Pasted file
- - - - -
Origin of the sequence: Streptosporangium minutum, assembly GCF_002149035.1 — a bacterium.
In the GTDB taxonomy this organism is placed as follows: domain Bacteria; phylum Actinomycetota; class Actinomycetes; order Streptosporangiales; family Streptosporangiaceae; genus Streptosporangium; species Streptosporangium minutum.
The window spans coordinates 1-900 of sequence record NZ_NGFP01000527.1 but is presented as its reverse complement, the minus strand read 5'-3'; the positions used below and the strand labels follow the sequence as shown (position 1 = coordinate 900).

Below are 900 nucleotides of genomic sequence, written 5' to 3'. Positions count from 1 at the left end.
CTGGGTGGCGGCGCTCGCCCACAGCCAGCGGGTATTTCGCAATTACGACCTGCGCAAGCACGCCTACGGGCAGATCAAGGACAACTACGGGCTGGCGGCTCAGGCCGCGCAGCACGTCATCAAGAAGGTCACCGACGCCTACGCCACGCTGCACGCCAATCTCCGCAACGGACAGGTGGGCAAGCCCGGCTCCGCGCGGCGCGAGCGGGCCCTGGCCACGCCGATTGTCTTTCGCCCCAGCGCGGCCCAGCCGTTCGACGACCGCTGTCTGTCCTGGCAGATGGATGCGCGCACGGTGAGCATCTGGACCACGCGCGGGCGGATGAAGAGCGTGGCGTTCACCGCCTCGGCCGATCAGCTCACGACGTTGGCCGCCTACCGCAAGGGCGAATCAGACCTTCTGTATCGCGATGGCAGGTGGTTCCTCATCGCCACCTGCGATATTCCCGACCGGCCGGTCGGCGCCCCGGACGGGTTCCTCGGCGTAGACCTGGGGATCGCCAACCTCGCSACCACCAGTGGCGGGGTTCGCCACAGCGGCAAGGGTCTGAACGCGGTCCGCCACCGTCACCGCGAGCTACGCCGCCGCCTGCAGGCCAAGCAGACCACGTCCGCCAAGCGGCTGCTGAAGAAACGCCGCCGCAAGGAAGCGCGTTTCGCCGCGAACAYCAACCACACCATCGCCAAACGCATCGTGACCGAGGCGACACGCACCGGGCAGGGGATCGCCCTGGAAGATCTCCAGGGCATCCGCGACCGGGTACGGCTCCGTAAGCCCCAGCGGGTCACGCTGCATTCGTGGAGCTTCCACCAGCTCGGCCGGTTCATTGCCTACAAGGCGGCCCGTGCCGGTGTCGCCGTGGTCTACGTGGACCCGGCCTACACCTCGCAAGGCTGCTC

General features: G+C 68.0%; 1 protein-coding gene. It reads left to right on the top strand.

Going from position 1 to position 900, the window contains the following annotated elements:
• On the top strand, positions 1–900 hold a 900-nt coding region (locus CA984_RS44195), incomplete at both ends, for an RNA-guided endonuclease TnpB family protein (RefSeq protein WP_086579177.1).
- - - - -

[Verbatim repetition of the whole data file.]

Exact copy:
Origin of the sequence: Streptosporangium minutum, assembly GCF_002149035.1 — a bacterium.
In the GTDB taxonomy this organism is placed as follows: domain Bacteria; phylum Actinomycetota; class Actinomycetes; order Streptosporangiales; family Streptosporangiaceae; genus Streptosporangium; species Streptosporangium minutum.
The window spans coordinates 1-900 of sequence record NZ_NGFP01000527.1 but is presented as its reverse complement, the minus strand read 5'-3'; the positions used below and the strand labels follow the sequence as shown (position 1 = coordinate 900).

Below are 900 nucleotides of genomic sequence, written 5' to 3'. Positions count from 1 at the left end.
CTGGGTGGCGGCGCTCGCCCACAGCCAGCGGGTATTTCGCAATTACGACCTGCGCAAGCACGCCTACGGGCAGATCAAGGACAACTACGGGCTGGCGGCTCAGGCCGCGCAGCACGTCATCAAGAAGGTCACCGACGCCTACGCCACGCTGCACGCCAATCTCCGCAACGGACAGGTGGGCAAGCCCGGCTCCGCGCGGCGCGAGCGGGCCCTGGCCACGCCGATTGTCTTTCGCCCCAGCGCGGCCCAGCCGTTCGACGACCGCTGTCTGTCCTGGCAGATGGATGCGCGCACGGTGAGCATCTGGACCACGCGCGGGCGGATGAAGAGCGTGGCGTTCACCGCCTCGGCCGATCAGCTCACGACGTTGGCCGCCTACCGCAAGGGCGAATCAGACCTTCTGTATCGCGATGGCAGGTGGTTCCTCATCGCCACCTGCGATATTCCCGACCGGCCGGTCGGCGCCCCGGACGGGTTCCTCGGCGTAGACCTGGGGATCGCCAACCTCGCSACCACCAGTGGCGGGGTTCGCCACAGCGGCAAGGGTCTGAACGCGGTCCGCCACCGTCACCGCGAGCTACGCCGCCGCCTGCAGGCCAAGCAGACCACGTCCGCCAAGCGGCTGCTGAAGAAACGCCGCCGCAAGGAAGCGCGTTTCGCCGCGAACAYCAACCACACCATCGCCAAACGCATCGTGACCGAGGCGACACGCACCGGGCAGGGGATCGCCCTGGAAGATCTCCAGGGCATCCGCGACCGGGTACGGCTCCGTAAGCCCCAGCGGGTCACGCTGCATTCGTGGAGCTTCCACCAGCTCGGCCGGTTCATTGCCTACAAGGCGGCCCGTGCCGGTGTCGCCGTGGTCTACGTGGACCCGGCCTACACCTCGCAAGGCTGCTC

General features: G+C 68.0%; 1 protein-coding gene. It reads left to right on the top strand.

Going from position 1 to position 900, the window contains the following annotated elements:
• On the top strand, positions 1–900 hold a 900-nt coding region (locus CA984_RS44195), incomplete at both ends, for an RNA-guided endonuclease TnpB family protein (RefSeq protein WP_086579177.1).